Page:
36. Miss Rathbone
asked the Home Secretary how many aliens are at present detained in prisons; how many of these are detained under deportation orders or their war-time equivalent; how many as war refugees awaiting further inquiry into their reliability; how many of the latter class have already been in prison for periods of over two months; and whether, in view of the hardship imposed on the political detainees of both classes by their detention in prison in association with ordinary remand prisoners suspected of criminal offences, he will arrange for their transfer to a separate prison or, preferably, to an internment camp?
§ The Under-Secretary of State for the Home Department (Mr. Peake)
The aliens to whom my hon. Friend refers are not detained on political grounds: they are detained on security grounds. As regards many of them it would be desirable, if it proves necessary to keep them under detention for a long period, that they should be accommodated in a camp or some other institution other than a prison. The difficulty of finding alternative accommodation at the present time is great, but the desirability of making special provision for these people as soon as practicable will be kept in mind. I am circulating in the OFFICIAL REPORT the information asked for in the remainder of the Question.
Is the hon. Gentleman aware that most of these people have been in prison for periods of more than three months? Could they not receive some kind of circular letter to inform them that they are detained until they can clear themselves and that their cases will be gone into, so that they will not feel that they are completely forgotten and are there for life?
§ Mr. Peake
I think the hon. Lady is under a misapprehension as to the character of a great many of these persons. The greater part of them are seamen who have been taken off Allied or 587 neutral vessels, whom we should like to repatriate to their country of origin but cannot at present. On the other point, we are trying to find accommodation outside British prisons.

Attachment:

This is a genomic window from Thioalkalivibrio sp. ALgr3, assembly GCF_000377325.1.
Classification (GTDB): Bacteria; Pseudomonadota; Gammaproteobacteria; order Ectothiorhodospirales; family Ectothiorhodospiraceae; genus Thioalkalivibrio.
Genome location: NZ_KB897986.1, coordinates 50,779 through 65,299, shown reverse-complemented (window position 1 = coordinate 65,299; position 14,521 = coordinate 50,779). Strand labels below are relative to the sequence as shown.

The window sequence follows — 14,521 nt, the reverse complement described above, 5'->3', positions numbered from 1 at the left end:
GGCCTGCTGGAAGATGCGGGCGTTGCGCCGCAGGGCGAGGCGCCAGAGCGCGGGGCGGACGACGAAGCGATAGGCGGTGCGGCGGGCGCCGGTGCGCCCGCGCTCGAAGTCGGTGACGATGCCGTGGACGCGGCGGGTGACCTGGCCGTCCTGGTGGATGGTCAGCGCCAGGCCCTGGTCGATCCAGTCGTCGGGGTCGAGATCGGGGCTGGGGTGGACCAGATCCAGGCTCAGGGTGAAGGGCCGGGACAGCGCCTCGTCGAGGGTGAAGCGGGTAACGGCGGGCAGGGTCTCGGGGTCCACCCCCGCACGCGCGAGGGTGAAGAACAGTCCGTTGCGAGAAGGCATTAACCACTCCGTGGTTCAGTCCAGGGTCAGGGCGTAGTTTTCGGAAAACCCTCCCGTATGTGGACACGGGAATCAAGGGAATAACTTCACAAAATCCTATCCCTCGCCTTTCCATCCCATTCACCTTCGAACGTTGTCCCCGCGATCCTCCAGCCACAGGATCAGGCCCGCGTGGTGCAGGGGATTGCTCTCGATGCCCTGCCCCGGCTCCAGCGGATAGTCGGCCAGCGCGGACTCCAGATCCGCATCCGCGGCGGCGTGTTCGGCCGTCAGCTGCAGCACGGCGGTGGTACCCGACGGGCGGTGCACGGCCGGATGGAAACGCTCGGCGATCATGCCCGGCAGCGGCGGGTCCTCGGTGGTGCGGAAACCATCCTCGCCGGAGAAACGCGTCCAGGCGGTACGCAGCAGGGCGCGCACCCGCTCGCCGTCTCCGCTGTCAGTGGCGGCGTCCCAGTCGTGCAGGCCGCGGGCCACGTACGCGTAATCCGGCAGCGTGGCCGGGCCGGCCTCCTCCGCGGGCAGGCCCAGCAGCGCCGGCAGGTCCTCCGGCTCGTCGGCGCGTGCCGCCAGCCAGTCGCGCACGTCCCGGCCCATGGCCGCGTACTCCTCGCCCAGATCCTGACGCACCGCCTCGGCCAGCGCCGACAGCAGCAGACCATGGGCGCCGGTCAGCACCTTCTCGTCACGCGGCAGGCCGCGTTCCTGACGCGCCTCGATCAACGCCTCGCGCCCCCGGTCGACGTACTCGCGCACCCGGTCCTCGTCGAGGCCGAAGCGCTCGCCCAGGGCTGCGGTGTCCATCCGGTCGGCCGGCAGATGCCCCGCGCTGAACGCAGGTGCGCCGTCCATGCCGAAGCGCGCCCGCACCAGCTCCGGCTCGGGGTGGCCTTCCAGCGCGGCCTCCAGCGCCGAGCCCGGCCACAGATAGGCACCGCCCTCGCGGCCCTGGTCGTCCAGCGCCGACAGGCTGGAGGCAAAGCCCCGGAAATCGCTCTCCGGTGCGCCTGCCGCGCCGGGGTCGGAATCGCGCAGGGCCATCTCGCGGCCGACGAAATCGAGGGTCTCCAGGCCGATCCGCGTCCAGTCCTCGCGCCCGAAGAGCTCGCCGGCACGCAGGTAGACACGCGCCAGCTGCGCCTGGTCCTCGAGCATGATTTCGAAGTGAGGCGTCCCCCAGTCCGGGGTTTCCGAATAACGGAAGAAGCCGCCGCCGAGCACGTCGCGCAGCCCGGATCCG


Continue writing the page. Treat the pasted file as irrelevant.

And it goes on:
§ Mr. Wedgwood
Is it not true that a large number of these unfortunates are Czech nationals who are in prison, denounced by someone and unable to get any opportunity of having their case heard?
§ Following is the information:
§ According to the latest available statistics, the number of aliens detained in prison, in Great Britain apart from those serving sentences, is 691. Of these 29 are awaiting deportation and 447 are detained under Article 12 (5A) of the Aliens Order, 1920, as amended, because their deportation is impracticable or prejudicial to the efficient prosecution of the war. The necessity of their continued detention is, however, reviewed periodically. Thirty-six are detained under the Royal Prerogative. Of the balance of 179 it has not been possible in the short time since the Question appeared on the Order Paper to ascertain how many are war refugees, but 15 who are known to be war refugees have been detained over two months. The others include seamen detained ashore at the request of the master of their ship; seamen and others refused leave to land and temporarily detained pending disposal; and some aliens detained under Defence Regulation 18B or 18D. As regards the last part of the Question, I can assure the hon. Member that none of these aliens is detained solely on political grounds and that they do not normally associate with ordinary remand prisoners. The question of their transfer to a camp or a separate institution is already under active consideration.